By Dave Peters
Editor’s note: Dave Peters, son of Deacon Joe Peters of St. Stanislaus Basilica Parish in Chicopee, is journeying with five others to the Holy Land. A graduate of the Elms College, Dave is offering his insights and reflections about this trip for our readers.
It is misleading that English speakers grow up naming the location where Jesus did most of his public ministry as a sea. This leads us to think that what Peter, James, and John spent their lives fishing on was some large body of salty water. This image exaggerates the grandness of stories like Jesus calming the stormy waters. But when the sun rose upon Galilee and I finally peered down from the Mount of the Beatitudes onto the Sea of Galilee, I was struck with a funny feeling. The biblical world of my imagination finally confronted reality. In that moment, the great Jesus, tsunami tamer, became yet another traveler who spent a lot of time “chillin” by a mid-sized fresh water lake. Add to this what I learned later, that Jesus didn’t speak of the blessed meek on a mountain surrounded by thousands who just wanted a glimpse of him. He spoke at the corner of two hills, as did many other preachers of the day, so that the scattered people who did show up could hear him better. Why hadn’t anyone bothered to mention this tidbit to me when I was younger?
I spent most of my morning in a fog of disillusionment, with the theme song from a New Testament-based cartoon my sixth grade teacher showed my class droning on in my consciousness: “Jesus is a star! Fa-la-lo-la-la!” It repeated endlessly as I recalled Jesus zooming by on clouds with fireworks streaming from his raised fist.
This true-God-true-man must have spent a lot of time just like the rest of us, I thought as we walked through a cloud of stagnant sewer-stench which was streaming from the basement lavatories behind the Sea of Galilee Museum. Sunk a foot deep in mud, plastic lawn chairs were scattered along the beach alongside the docked S.S. Saint Francis, a mid-sized power boat which would take us on a brief jaunt out to the sea.
The tour included a loudspeaker rendition of the American National Anthem and a modern Israeli line dance lesson, before the crew captained by a Jew named Peter (coincidence?) tried to sell us Sea of Galilee souvenirs. Please don’t misunderstand me, there was nothing wrong with Galilee, but when the foundation of your understanding is the coloring page of the children’s bulletin in which Jesus is depicted as Harry Potter, it is safe to say that reality is disturbingly average. But then again, maybe it isn’t.
As Jesus had performed most of his ministry and miracles along the shore, in towns all mutually visible to one another, churches were built along the edge of the lake, like beachfront vacation homes. While several were set up by the Byzantines several centuries following the Resurrection, a few more were built by Crusaders who invaded on doomed missions of reestablishing a Christian presence which was never a real presence. It is important to realize that much of what exists here in commemoration of Jesus’s life is funded by far away communities like our diocese in Springfield, Massachusetts, in order that travelers like us might find something familiar when we arrive on pilgrimage. This is largely because Christians have always been a small minority of the population in Palestine; currently, a mere two percent. To prove this, one need not look further than the Paul Newman face on the statue of Saint Peter beside the ruins of his home in the fishing town of Capernaum, or the donor plaque which boasts of Scotch-Irish surnames belonging to a Pennsylvania parish. At what may have been the pit of my depression, I turned to a local, someone whose family had inhabited the region for eons, Deeb, our guide, hoping for some sort of consolation for this obvious historical blunder.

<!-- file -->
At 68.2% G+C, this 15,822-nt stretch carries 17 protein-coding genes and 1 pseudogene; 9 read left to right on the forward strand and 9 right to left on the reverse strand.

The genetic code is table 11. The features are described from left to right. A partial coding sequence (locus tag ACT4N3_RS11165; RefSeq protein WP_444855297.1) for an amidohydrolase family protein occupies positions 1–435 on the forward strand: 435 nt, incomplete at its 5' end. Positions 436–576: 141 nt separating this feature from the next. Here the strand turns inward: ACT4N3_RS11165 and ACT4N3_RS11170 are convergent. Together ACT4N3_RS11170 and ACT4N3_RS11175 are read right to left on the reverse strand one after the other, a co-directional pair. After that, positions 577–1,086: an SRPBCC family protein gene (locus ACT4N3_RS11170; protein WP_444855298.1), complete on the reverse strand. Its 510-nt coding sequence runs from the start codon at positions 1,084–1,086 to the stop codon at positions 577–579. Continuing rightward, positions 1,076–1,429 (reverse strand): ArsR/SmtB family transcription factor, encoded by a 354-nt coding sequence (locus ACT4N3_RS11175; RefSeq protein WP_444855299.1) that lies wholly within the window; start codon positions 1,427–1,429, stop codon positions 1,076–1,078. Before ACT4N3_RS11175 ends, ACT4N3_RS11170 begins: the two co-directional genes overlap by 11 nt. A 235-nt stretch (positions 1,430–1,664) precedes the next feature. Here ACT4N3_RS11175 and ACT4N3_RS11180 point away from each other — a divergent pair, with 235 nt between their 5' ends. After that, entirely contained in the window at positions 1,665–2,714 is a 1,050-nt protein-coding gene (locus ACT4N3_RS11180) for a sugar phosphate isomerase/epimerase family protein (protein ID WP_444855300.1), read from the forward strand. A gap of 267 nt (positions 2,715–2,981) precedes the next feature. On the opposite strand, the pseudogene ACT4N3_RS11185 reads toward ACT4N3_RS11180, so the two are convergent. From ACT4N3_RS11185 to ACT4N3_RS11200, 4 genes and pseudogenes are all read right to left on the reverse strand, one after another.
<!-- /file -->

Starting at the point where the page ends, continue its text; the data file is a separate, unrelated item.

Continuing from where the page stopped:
“No,” he said to me flatly. “It is that strange.”
Added to the clash of cultures were the twelve tour buses blocking the gate. Each was filled Chinese pilgrims who crowded underneath the flags carried by their priest/tour guide who ushered them in various directions. One young girl from Beijing, clarified for me later that they were 800 pilgrims in total just wrapping up a ten-day pilgrimage. This made surviving our puny six-man, seven-day Holy Land trip look like a cake walk.
But it also did something else too; it made me look around at the beach where some small groups were gathered together in communion, each celebrating Mass or bowing their heads in prayer. After our group had finished its own prayer, we took some time to walk between the different groups: Indonesian, Spanish, French, Polish, Russian, Chinese, Greek, and Arabic were just some of the languages I heard being spoken.
Later that afternoon, we took the van up the windy road which lead to Mount Tabor, the site of Jesus’s Transfiguration with Moses and Elijah. The vastness of the world lay out before our feet as we gathered once again in prayer. The clouds were pink and spliced with rays of golden sunlight which streamed onto the green agricultural fields and into the rough natural landscape of thorny trees and shrubs on the slope. I took a moment by myself to wonder how even the best teacher might manage to establish a new commandment based on social justice which flipped the values of the world upside down. How had this new way come to unite such different kinds of people from all over the world each with their own set of vocabulary, unique cultures, and conflicting traditions? From this perspective, it is not shocking to see the Jesus’s nature as divine, but from my time in Galilee I know for sure how much of a dude chillin by a lake Jesus of Nazareth really was.